What to Know About Taxes and Nonprofits
Making money for stakeholders is the primary goal of for-profit businesses. Nonprofits are different: their primary goal is benefiting their cause. To qualify as a nonprofit, the entity must serve the public good Somehow. No individual or shareholder may profit from the organization, although nonprofits may pay reasonable salaries and expenses related to fulfilling their mission. Nonprofits generally do not pay federal income tax.
Types of Charitable Nonprofits
The Internal Revenue Code 501(c) lists the 29 different types of charitable nonprofits, but most of the estimated 1.5 million nonprofits in the United States qualify as 501(c)(3) charitable organizations. Their missions span myriad religious, educational, charities, scientific and literary goals. Most nonprofits are organized as nonprofit corporations or unincorporated associations, and certain charitable trusts and limited liability companies also may qualify as nonprofits. Donations to these organizations are tax-deductible.
Form 990 or Form 990-PF
Nonprofits generally do not pay federal or state income taxes, and they may be exempt from property taxes. The IRS and the state they operate in must approve their tax-exempt status to get these exemptions.
In addition, most nonprofits other than churches and some church-related organizations need to file Form 990 (or 990-PF if the entity is a private foundation) with the IRS each year. Forms 990 and 990-PF are informational returns that allow the government to reassess the entity’s tax-exempt status annually. Failure to file can result in steep penalties. If an organization fails to file its Form 990 for three consecutive years, it automatically loses its tax-exempt status. There is no appeal process for reinstatement. Instead, the organization has to, in effect, reapply for tax-exempt status.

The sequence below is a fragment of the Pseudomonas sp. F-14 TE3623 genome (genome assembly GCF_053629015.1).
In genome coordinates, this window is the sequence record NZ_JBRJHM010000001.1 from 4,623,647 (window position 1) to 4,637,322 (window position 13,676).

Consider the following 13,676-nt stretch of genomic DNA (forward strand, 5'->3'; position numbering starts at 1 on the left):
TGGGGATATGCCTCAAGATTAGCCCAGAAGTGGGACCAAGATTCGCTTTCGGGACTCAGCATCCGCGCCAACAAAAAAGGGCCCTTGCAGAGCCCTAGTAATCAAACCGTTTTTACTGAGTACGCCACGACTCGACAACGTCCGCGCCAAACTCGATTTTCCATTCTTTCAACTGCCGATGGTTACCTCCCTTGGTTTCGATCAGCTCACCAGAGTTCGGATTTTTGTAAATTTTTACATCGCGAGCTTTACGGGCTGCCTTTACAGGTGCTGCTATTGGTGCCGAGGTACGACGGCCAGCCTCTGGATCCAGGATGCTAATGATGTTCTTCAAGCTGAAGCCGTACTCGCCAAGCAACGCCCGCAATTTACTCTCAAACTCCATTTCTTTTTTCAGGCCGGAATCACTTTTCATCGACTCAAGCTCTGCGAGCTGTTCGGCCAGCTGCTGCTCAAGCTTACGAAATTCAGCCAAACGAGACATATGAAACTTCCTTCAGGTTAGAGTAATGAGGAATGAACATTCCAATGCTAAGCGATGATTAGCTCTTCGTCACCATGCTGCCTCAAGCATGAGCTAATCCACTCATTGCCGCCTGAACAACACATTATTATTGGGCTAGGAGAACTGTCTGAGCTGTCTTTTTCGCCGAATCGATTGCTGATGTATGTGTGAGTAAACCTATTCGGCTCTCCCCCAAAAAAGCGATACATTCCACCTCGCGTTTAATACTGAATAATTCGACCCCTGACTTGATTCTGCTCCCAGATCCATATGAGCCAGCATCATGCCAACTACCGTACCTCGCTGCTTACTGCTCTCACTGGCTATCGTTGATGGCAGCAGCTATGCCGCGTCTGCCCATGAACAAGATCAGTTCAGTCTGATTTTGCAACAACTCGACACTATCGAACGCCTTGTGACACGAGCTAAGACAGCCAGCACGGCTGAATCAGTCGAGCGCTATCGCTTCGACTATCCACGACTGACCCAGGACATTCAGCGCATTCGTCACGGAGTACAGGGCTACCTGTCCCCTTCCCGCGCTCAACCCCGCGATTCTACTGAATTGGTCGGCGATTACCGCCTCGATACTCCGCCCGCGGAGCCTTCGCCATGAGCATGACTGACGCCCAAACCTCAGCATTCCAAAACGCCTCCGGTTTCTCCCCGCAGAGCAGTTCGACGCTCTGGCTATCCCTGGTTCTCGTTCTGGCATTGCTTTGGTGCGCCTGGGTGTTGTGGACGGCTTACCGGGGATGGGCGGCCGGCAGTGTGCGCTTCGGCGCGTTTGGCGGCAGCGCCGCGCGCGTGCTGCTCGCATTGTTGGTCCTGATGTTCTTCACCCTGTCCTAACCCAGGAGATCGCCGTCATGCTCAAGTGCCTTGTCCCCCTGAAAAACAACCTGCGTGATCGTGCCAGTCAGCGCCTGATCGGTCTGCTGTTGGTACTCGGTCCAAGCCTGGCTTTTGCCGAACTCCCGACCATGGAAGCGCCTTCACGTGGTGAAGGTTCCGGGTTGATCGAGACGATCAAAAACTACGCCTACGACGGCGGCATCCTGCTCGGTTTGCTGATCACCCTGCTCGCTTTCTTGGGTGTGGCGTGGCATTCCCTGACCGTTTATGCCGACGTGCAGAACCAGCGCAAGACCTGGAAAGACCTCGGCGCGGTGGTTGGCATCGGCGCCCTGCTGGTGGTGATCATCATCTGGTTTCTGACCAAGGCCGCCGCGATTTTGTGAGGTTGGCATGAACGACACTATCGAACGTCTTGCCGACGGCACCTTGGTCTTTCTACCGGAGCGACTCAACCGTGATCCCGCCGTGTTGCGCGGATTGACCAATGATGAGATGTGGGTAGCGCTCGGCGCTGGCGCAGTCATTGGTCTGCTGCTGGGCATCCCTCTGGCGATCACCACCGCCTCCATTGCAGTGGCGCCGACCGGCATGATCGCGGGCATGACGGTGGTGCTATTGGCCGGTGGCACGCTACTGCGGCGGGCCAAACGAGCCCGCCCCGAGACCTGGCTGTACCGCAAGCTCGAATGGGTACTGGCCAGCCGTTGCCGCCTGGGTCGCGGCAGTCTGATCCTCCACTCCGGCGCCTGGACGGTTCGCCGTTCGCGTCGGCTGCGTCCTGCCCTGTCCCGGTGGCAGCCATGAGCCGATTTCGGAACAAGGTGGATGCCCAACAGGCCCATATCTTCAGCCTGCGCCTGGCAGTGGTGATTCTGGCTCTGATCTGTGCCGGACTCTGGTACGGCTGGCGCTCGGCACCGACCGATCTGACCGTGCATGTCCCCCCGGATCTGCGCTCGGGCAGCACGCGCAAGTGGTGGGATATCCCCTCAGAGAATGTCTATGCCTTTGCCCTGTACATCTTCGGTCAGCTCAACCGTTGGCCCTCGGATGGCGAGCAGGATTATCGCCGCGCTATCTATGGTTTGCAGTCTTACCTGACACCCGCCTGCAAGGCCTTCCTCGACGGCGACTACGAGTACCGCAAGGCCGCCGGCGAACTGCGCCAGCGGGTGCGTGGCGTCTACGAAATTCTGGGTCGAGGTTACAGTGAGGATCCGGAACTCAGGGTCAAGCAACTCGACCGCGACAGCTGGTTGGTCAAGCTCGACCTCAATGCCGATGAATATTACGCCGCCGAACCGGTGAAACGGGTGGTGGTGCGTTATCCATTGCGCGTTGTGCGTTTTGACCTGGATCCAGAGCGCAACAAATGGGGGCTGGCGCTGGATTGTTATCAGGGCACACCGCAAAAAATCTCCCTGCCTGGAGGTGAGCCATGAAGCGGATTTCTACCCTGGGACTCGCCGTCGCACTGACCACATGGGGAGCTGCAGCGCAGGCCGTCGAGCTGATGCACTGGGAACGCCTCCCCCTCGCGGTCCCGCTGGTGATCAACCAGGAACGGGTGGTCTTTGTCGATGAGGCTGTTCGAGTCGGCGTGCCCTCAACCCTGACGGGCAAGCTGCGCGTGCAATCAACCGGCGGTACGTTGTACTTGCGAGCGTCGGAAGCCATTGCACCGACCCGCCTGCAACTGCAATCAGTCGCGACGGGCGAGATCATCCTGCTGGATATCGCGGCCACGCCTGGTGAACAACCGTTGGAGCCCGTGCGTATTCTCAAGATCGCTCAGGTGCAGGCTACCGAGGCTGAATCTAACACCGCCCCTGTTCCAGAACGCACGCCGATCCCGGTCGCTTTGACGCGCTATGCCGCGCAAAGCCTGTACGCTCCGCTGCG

Tax-Exempt status Doesn’t Mean Exemption from All Taxes.
Note that qualifying for tax-exempt status is not a blanket exemption from all taxes. Nonprofits still need to address the following tax issues:
- An organization’s tax-exempt status doesn’t extend to its employees, and Nonprofits always are responsible for withholding payroll taxes for all of their employees.
- 501(c)(3) charitable organizations are responsible for paying unemployment taxes. They may, however, pay for unemployment claims in one of two ways: by paying state unemployment insurance taxes or as a reimbursing employer paying the state only for claims paid out to former employees.
- Sales and use taxes can be complex. This can be tricky because it is governed mainly by state law. That means nonprofits have to apply for an exemption from these taxes in each state they operate. For most nonprofits, it is enough to use in the state in which they are domiciled. Organizations that operate on a regional or national level may apply for tax-exempt status in multiple states.
Maintaining a tax-exempt status is essential, and understanding the tax issues surrounding that goal is critical. If you have any questions, call us today.
Our firm provides the information in this e-newsletter for general guidance only, and does not constitute the provision of legal advice, tax advice, accounting services, investment advice, or professional consulting of any kind. The information provided herein should not be used as a substitute for consultation with professional tax, accounting, legal, or other competent advisers. Before making any decision or taking any action, you should consult a professional adviser who has been provided with all pertinent facts relevant to your particular situation. The information is provided "as is," with no assurance or guarantee of completeness, accuracy, or timeliness of the information, and without warranty of any kind, express or implied, including but not limited to warranties of performance, merchantability, and fitness for a particular purpose.
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